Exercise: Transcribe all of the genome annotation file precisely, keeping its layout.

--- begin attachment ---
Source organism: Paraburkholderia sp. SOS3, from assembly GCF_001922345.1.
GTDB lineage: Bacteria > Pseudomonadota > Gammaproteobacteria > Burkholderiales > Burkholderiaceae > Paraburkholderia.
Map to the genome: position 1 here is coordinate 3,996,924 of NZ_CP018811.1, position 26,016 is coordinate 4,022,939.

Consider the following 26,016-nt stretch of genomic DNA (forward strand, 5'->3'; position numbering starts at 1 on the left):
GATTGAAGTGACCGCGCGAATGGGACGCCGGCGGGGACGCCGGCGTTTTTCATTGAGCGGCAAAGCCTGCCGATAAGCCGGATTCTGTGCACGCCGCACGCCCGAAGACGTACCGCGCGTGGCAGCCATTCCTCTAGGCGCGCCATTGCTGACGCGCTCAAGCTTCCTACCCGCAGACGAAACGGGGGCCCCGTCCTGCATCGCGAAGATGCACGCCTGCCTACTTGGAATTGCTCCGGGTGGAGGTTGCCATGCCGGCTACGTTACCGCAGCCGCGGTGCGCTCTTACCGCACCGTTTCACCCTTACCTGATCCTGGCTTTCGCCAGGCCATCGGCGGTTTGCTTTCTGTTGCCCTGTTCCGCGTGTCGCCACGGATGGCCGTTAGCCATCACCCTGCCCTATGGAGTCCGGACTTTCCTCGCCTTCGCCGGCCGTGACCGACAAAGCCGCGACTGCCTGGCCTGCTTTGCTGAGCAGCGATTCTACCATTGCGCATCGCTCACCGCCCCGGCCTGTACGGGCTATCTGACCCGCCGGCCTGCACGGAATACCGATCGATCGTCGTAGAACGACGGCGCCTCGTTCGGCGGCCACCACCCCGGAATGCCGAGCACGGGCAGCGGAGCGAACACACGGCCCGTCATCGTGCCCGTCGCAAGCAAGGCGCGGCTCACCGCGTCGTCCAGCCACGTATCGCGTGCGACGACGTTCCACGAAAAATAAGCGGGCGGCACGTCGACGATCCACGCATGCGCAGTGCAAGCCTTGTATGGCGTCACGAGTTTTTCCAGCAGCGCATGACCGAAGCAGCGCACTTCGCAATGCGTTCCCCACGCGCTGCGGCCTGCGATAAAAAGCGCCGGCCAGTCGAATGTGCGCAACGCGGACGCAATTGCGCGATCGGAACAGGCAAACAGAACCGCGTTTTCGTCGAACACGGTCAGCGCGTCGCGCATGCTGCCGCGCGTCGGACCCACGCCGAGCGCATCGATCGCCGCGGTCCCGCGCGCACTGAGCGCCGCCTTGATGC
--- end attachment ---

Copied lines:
Source organism: Paraburkholderia sp. SOS3, from assembly GCF_001922345.1.
GTDB lineage: Bacteria > Pseudomonadota > Gammaproteobacteria > Burkholderiales > Burkholderiaceae > Paraburkholderia.
Map to the genome: position 1 here is coordinate 3,996,924 of NZ_CP018811.1, position 26,016 is coordinate 4,022,939.

Consider the following 26,016-nt stretch of genomic DNA (forward strand, 5'->3'; position numbering starts at 1 on the left):
GATTGAAGTGACCGCGCGAATGGGACGCCGGCGGGGACGCCGGCGTTTTTCATTGAGCGGCAAAGCCTGCCGATAAGCCGGATTCTGTGCACGCCGCACGCCCGAAGACGTACCGCGCGTGGCAGCCATTCCTCTAGGCGCGCCATTGCTGACGCGCTCAAGCTTCCTACCCGCAGACGAAACGGGGGCCCCGTCCTGCATCGCGAAGATGCACGCCTGCCTACTTGGAATTGCTCCGGGTGGAGGTTGCCATGCCGGCTACGTTACCGCAGCCGCGGTGCGCTCTTACCGCACCGTTTCACCCTTACCTGATCCTGGCTTTCGCCAGGCCATCGGCGGTTTGCTTTCTGTTGCCCTGTTCCGCGTGTCGCCACGGATGGCCGTTAGCCATCACCCTGCCCTATGGAGTCCGGACTTTCCTCGCCTTCGCCGGCCGTGACCGACAAAGCCGCGACTGCCTGGCCTGCTTTGCTGAGCAGCGATTCTACCATTGCGCATCGCTCACCGCCCCGGCCTGTACGGGCTATCTGACCCGCCGGCCTGCACGGAATACCGATCGATCGTCGTAGAACGACGGCGCCTCGTTCGGCGGCCACCACCCCGGAATGCCGAGCACGGGCAGCGGAGCGAACACACGGCCCGTCATCGTGCCCGTCGCAAGCAAGGCGCGGCTCACCGCGTCGTCCAGCCACGTATCGCGTGCGACGACGTTCCACGAAAAATAAGCGGGCGGCACGTCGACGATCCACGCATGCGCAGTGCAAGCCTTGTATGGCGTCACGAGTTTTTCCAGCAGCGCATGACCGAAGCAGCGCACTTCGCAATGCGTTCCCCACGCGCTGCGGCCTGCGATAAAAAGCGCCGGCCAGTCGAATGTGCGCAACGCGGACGCAATTGCGCGATCGGAACAGGCAAACAGAACCGCGTTTTCGTCGAACACGGTCAGCGCGTCGCGCATGCTGCCGCGCGTCGGACCCACGCCGAGCGCATCGATCGCCGCGGTCCCGCGCGCACTGAGCGCCGCCTTGATGC